TV - Rellik

Read an interview with the director of Rellik, a new crime thriller coming to BBC One next week...

Rellik is a crime thriller - but one that turns the serial killer story on its head (hence the backwards title, ha see?) Starting at the end, with a prime suspect caught, the series moves backwards in time through the string of gruesome murders, gradually unravelling the truth.

Enigmatic, unrelenting and charismatic, the show follows DCI Gabriel Markham as he is propelled in an obsessive hunt for a serial killer who left a mark on him both physically and mentally. As the clock ticks back, and Gabriel’s personal and professional lives unfurl, it explores the painful psychology of a man disfigured, while the shockwaves from the crime ripple out in reverse.

In the first episode, Gabriel is torn between his conviction that they already know who the killer is, and the seemingly irrefutable evidence found at the last murder scene. Meanwhile, there are fears that Gabriel’s intimate connection to the case may be skewing his professional ability to track down the perpetrator, and his personal relationships continue to impact on his work as he is given an ultimatum to face. The rest of Gabriel’s team are dealing with the conflict of their own personal and professional lives as they launch a thrilling, high-stakes operation to catch the killer. But are they targeting the right person? Gabriel makes one final connection in a desperate, last-ditch attempt to get to the truth. DCI Gabriel Markham and his team are working to find a serial killer, when a break in the case leads them to a potential culprit.

Starring Richard Dormer and Jodi Balfour, the series starts on BBC One, Monday 11th September at 9 pm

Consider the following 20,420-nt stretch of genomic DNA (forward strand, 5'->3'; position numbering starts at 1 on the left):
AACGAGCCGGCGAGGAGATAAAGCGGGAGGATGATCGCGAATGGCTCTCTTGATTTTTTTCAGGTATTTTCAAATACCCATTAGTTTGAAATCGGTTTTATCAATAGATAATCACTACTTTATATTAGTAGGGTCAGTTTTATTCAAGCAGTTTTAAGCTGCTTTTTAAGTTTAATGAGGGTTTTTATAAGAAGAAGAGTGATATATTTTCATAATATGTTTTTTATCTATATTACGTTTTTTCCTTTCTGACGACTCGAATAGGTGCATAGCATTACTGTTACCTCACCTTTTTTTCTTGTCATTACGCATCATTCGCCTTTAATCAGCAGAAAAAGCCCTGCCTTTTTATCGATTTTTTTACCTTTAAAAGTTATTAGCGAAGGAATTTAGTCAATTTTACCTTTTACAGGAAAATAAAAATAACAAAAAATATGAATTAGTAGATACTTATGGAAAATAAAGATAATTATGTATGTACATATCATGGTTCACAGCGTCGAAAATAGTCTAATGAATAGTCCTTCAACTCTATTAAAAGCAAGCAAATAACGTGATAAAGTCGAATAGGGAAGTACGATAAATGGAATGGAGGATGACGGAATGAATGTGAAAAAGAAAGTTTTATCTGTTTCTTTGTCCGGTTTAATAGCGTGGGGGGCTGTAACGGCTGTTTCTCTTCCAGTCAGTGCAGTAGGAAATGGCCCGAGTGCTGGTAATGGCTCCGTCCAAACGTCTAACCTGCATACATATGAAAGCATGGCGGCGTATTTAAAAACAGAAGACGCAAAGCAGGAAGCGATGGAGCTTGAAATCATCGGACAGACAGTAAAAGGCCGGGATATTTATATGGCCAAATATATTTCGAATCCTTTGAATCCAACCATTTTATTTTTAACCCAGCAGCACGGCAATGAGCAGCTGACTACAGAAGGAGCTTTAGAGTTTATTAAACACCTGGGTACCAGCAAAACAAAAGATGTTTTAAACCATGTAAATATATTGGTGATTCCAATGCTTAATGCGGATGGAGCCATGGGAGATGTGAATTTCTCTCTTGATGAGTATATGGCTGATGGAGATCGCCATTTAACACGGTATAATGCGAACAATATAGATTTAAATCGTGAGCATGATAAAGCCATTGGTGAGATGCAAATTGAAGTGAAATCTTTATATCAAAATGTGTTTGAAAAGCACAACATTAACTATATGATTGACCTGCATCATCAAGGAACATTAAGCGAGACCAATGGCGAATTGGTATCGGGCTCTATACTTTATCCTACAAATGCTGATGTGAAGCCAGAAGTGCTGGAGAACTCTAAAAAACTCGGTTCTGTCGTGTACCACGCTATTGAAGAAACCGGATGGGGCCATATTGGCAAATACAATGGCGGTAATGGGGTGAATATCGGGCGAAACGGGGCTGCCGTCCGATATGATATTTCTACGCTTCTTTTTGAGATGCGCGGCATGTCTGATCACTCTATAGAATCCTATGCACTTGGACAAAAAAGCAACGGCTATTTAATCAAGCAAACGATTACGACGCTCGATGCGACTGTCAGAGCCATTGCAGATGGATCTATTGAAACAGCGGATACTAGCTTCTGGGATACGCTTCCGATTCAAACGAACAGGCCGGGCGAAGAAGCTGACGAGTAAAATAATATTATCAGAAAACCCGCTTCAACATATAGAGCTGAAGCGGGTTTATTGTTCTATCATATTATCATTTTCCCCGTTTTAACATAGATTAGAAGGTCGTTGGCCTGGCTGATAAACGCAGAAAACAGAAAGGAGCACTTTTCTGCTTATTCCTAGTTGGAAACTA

Here's the interview with Sam Miller the executive producer / director of Rellik

Can you tell us the general premise of Rellik?

The interesting thing about Rellik is that the storytelling goes from effect to cause, so you are constantly being taken back in a case, and trying to piece together what the relevant pieces are and how they are going to impact when it comes to the denouement. You have a structure where the first five hours are told literally in reverse order so you will go back three or four time jumps per hour. You’ll meet a character, see something happen to them and then you’ll go back in time and start to understand why that may have happened.

That has an immediate interest on a crime thriller level. It is very interesting because you start reading the clues in a reverse order, but it also has a bigger emotional sweep within the story because the lead character, played by Richard Dormer, has been badly damaged by an acid attack, and so what you come to realise is that you are also heading back to the moment that that happened to him.

It has a heavy psychological impact to every level of the storytelling, and the trick in editing is to keep the audience balanced between getting satisfied in terms of the trail of breadcrumbs they are following in a backwards direction, while also understanding this man and finding out more about his past and what he did to deserve this - or did he deserve it, and what happened. And then the final episode shuffles right back to the present and tells you what happens because of that.

Could you give us an insight into the genesis of the story and how this came about?

The Williams brothers, who wrote The Missing, are fascinated with the way time works and the impact of time. They came up with the story of Rellik thinking how cool it would be to tell a story in backwards fashion. It is very much hashed from the darkest recesses of their amazing imagination. It was an incredible feat to write it because it really defies a lot of the normal conventional storytelling; other things start to jump out and become more relevant.

Making the six episodes was a real journey into what that [reverse chronology] does. From the audience's point of view I think there's still a desire to read it forwards, even when they know it's going backwards. That has been a very interesting editing process: you have an audience who is quite wrong-footed at times and they get invested.

It has the potential to be quite a deep rewarding experience watching it, where things challenge you and wrestle you a bit and aren’t as you expected. It is a very exciting watch.

What were the most challenging aspects of filming?